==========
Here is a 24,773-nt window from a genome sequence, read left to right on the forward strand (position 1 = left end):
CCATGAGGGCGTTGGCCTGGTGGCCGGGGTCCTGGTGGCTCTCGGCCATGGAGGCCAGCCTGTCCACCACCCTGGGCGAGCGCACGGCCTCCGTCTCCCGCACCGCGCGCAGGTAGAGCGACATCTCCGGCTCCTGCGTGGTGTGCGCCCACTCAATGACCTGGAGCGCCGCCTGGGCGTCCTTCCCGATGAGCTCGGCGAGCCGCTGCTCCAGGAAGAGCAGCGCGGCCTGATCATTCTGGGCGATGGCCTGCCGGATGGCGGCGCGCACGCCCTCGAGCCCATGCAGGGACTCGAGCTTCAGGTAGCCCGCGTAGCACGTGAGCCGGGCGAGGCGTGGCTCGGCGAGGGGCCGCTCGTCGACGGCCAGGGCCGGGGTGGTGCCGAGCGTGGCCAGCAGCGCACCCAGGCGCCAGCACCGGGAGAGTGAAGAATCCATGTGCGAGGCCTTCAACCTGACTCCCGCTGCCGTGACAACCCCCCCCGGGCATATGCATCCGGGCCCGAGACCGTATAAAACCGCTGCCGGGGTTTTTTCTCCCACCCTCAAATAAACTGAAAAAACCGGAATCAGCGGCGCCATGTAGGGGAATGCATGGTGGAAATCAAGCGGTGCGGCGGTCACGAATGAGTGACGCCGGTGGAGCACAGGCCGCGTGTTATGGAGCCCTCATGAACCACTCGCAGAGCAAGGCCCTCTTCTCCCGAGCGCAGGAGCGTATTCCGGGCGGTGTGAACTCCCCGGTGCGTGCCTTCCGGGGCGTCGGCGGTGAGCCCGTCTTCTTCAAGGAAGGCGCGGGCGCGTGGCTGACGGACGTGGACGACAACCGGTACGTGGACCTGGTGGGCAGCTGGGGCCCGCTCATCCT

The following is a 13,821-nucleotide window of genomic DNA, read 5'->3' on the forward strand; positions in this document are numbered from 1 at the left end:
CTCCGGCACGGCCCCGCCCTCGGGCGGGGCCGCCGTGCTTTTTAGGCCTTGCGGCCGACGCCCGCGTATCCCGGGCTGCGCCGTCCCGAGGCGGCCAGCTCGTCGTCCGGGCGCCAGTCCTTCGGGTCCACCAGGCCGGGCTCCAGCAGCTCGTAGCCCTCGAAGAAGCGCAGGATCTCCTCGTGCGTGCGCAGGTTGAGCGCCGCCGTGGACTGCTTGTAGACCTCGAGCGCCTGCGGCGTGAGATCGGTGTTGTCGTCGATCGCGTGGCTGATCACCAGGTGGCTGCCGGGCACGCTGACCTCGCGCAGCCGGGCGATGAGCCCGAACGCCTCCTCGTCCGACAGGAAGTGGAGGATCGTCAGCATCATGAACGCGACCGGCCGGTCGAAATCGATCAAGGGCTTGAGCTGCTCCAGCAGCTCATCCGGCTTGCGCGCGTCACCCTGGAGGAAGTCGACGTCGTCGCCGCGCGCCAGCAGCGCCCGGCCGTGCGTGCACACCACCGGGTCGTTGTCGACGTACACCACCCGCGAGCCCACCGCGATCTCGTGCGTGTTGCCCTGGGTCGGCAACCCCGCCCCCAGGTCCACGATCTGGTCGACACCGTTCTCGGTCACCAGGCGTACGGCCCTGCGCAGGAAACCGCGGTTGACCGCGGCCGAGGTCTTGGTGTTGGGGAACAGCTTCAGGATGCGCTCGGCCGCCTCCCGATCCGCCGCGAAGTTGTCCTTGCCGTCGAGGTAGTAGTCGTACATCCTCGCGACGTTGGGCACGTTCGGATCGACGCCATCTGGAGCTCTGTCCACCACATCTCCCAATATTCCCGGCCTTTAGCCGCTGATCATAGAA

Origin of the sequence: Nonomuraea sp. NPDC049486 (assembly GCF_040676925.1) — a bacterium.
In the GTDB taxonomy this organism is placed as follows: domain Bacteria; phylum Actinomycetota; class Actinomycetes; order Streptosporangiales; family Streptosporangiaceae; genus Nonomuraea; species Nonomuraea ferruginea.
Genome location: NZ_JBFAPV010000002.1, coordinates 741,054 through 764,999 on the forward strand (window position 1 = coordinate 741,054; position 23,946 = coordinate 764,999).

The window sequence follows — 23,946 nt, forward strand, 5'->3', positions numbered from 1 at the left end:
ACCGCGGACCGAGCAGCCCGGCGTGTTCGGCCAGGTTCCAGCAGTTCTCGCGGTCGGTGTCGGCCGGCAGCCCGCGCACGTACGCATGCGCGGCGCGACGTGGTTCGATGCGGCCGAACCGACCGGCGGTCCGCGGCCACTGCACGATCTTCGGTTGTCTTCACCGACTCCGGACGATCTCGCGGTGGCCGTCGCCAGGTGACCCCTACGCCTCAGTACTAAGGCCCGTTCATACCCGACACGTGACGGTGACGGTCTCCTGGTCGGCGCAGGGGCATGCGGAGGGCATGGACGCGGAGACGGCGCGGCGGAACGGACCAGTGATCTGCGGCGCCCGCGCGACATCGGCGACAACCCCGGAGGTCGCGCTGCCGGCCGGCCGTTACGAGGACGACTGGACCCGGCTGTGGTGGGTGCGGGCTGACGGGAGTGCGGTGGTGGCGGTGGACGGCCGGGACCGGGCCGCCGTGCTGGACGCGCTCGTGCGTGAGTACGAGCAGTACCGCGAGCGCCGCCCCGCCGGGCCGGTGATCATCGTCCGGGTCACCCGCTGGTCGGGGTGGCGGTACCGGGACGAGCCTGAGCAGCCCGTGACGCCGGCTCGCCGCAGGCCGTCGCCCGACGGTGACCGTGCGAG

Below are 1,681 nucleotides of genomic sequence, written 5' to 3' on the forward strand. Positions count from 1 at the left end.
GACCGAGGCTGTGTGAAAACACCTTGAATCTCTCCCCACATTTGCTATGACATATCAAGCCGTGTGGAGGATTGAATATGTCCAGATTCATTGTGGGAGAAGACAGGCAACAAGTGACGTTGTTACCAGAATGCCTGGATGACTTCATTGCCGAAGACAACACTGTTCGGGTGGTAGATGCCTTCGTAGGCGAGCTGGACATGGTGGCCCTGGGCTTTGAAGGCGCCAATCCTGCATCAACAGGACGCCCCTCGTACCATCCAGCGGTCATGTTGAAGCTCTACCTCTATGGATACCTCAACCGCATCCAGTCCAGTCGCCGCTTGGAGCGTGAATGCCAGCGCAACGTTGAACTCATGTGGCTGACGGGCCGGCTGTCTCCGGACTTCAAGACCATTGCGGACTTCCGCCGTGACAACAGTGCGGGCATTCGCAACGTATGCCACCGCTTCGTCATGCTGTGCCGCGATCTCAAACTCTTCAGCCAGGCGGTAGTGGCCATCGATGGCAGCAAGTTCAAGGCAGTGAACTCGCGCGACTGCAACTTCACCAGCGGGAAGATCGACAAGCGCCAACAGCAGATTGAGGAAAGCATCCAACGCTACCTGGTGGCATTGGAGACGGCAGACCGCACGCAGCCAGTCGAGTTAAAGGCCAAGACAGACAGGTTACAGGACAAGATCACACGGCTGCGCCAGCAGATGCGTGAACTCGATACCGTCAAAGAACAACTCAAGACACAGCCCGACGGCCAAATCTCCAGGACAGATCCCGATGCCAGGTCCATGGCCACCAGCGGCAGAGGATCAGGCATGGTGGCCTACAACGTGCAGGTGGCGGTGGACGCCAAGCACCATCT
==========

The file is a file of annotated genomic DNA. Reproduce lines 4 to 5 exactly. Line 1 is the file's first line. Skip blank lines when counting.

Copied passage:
CTCCGGCACGGCCCCGCCCTCGGGCGGGGCCGCCGTGCTTTTTAGGCCTTGCGGCCGACGCCCGCGTATCCCGGGCTGCGCCGTCCCGAGGCGGCCAGCTCGTCGTCCGGGCGCCAGTCCTTCGGGTCCACCAGGCCGGGCTCCAGCAGCTCGTAGCCCTCGAAGAAGCGCAGGATCTCCTCGTGCGTGCGCAGGTTGAGCGCCGCCGTGGACTGCTTGTAGACCTCGAGCGCCTGCGGCGTGAGATCGGTGTTGTCGTCGATCGCGTGGCTGATCACCAGGTGGCTGCCGGGCACGCTGACCTCGCGCAGCCGGGCGATGAGCCCGAACGCCTCCTCGTCCGACAGGAAGTGGAGGATCGTCAGCATCATGAACGCGACCGGCCGGTCGAAATCGATCAAGGGCTTGAGCTGCTCCAGCAGCTCATCCGGCTTGCGCGCGTCACCCTGGAGGAAGTCGACGTCGTCGCCGCGCGCCAGCAGCGCCCGGCCGTGCGTGCACACCACCGGGTCGTTGTCGACGTACACCACCCGCGAGCCCACCGCGATCTCGTGCGTGTTGCCCTGGGTCGGCAACCCCGCCCCCAGGTCCACGATCTGGTCGACACCGTTCTCGGTCACCAGGCGTACGGCCCTGCGCAGGAAACCGCGGTTGACCGCGGCCGAGGTCTTGGTGTTGGGGAACAGCTTCAGGATGCGCTCGGCCGCCTCCCGATCCGCCGCGAAGTTGTCCTTGCCGTCGAGGTAGTAGTCGTACATCCTCGCGACGTTGGGCACGTTCGGATCGACGCCATCTGGAGCTCTGTCCACCACATCTCCCAATATTCCCGGCCTTTAGCCGCTGATCATAGAA

Origin of the sequence: Nonomuraea sp. NPDC049486 (assembly GCF_040676925.1) — a bacterium.